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Congress Must Resubmit the Proposed Equal Rights Amendment to the States
Andrew Hyman

President Biden is urging Congress to recognize ratification of the Equal Rights Amendment (ERA).  This is strange for several reasons, not least of which is that leading scholars such as the late Justice Ruth Bader Ginsburg (a steadfast supporter of the ERA) have acknowledged that the ERA would have to “be put back in the political hopper and we’ll be starting over again collecting the necessary states to ratify it.

To Justice Ginsburg, I can add my co-bloggers Mike Rappaport and Michael Ramsey, who basically agree with Ginsburg.  Plus, the Office of Legal Counsel in the Department of Justice reached similar conclusions in a long and scholarly memo on this whole subject in 2020.

Congress initially submitted the ERA to the states in 1972 with a seven-year window to ratify it.  Before the window closed, Congress in 1978 purported to extend the deadline until June 30, 1982 and President Carter signed it, given that this extension failed to garner a two-thirds majority in either house of Congress.  There has been much controversy about whether Congress really had power to do that in 1978, but for purposes of this blog post let’s suppose Congress did have such power.  The fact remains that the extended deadline expired on June 30, 1982 without the required ratifications, and Congress clearly intended for that to be the end of it.  Here is the text of House Joint Resolution 638 (emphasis added):

Resolved by the Senate and House of Representatives of the United States of America in Congress assembled, That notwithstanding any provision of House Joint Resolution 208 of the Ninety-second Congress, second session, to the contrary, the article of amendment proposed to the States in such joint resolution shall be valid to all intents and purposes as part of the Constitution when ratified by the legislatures of three-fourths of the several States not later than June 30, 1982.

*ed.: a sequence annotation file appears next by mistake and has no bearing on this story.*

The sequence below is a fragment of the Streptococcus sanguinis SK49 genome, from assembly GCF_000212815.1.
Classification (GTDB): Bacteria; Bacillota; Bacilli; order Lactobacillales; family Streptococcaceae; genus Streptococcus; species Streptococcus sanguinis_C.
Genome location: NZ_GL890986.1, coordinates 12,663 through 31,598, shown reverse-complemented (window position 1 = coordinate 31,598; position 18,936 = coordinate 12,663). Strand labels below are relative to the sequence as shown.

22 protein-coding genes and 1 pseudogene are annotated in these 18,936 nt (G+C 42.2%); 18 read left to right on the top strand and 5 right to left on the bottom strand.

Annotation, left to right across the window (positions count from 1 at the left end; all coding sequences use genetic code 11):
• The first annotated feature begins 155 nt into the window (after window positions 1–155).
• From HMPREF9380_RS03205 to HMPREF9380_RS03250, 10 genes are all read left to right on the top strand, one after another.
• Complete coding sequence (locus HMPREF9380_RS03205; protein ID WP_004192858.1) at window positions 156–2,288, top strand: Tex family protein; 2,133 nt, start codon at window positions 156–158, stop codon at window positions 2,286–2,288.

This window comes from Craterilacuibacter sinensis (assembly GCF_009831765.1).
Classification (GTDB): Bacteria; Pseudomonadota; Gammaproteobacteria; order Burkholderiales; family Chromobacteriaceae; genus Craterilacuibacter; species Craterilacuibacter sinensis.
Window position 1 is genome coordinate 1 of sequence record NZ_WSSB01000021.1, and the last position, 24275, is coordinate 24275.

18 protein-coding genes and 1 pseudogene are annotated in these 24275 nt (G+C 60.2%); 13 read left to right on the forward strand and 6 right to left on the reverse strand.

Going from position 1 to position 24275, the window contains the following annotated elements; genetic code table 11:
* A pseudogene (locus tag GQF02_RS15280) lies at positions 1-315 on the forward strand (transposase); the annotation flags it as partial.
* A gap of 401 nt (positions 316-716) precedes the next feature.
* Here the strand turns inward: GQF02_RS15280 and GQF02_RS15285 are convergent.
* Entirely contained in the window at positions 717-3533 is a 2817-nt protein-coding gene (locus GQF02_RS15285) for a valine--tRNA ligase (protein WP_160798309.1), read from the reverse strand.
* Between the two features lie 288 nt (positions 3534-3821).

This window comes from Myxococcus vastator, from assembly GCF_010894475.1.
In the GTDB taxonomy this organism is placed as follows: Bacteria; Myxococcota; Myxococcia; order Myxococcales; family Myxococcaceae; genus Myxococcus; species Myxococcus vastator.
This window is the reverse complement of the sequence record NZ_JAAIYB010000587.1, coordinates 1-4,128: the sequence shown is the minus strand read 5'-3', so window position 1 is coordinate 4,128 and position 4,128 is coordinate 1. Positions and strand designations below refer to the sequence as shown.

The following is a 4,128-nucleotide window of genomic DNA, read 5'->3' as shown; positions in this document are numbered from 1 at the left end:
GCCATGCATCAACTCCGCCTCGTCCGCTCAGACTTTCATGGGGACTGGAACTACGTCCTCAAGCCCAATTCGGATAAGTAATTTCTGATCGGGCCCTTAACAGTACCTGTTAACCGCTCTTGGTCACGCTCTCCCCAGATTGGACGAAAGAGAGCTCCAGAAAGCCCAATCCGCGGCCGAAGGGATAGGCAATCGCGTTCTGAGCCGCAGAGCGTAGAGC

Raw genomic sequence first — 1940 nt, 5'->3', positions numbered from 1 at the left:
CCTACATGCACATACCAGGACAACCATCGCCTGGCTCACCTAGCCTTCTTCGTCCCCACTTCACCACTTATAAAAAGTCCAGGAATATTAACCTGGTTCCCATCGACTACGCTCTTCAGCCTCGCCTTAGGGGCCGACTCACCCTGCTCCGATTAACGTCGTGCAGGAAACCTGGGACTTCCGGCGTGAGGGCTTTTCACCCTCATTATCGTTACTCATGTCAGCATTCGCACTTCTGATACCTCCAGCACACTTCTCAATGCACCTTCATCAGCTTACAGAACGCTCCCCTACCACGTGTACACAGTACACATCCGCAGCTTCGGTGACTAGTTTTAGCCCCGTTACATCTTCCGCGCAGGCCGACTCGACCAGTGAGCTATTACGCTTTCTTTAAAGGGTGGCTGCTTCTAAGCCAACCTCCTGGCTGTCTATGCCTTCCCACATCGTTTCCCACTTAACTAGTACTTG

So this boils down to a matter of statutory interpretation: “not later than June 30, 1982” originally meant “no later than June 30, 1982.”  On that date, the ERA proposal that was submitted to the states in 1972 became inoperative.  

Congress was not writing on a blank slate in 1978, as the Supreme Court had already written quite a bit on this subject.  For example, in the 1939 case of Coleman v. Miller, the Court reaffirmed its previous holding that Congress had power to decide that a proposal to amend the Constitution “should be inoperative unless ratified within seven years.” In Coleman, there was a serious question “whether the proposal by the Congress of the Amendment had lost its vitality through lapse of time….”  The Court’s answer was that, “Congress has the power under Article V to fix a reasonable limit of time for ratification….”  This was the original context in which Congress set an extended deadline for the ERA in 1978.

Assuming Congress has the same power under the Necessary and Proper Clause to sunset a proposed amendment as it has under Article V (which is doubtful), Congress exercised this power in 1978 when it said the ERA had to be ratified no later than June 30, 1982.  On that date in 1982, the proposal lost its vitality through lapse of time and became inoperative, per the will of Congress, and Congress cannot now change that history by denying it ever happened.  An inoperative proposal is not a proposal at all, and that describes the ERA situation after 1982.  The contrary notion is so strange that I would not be surprised if the courts weigh in on it.

P.S.  For those of you readers who think somehow the principle is applicable that Congress cannot tie the hands of future Congresses, are you willing to also say that a state legislature who ratified the ERA cannot tie the hands of a future legislature who want to rescind that state's ratification?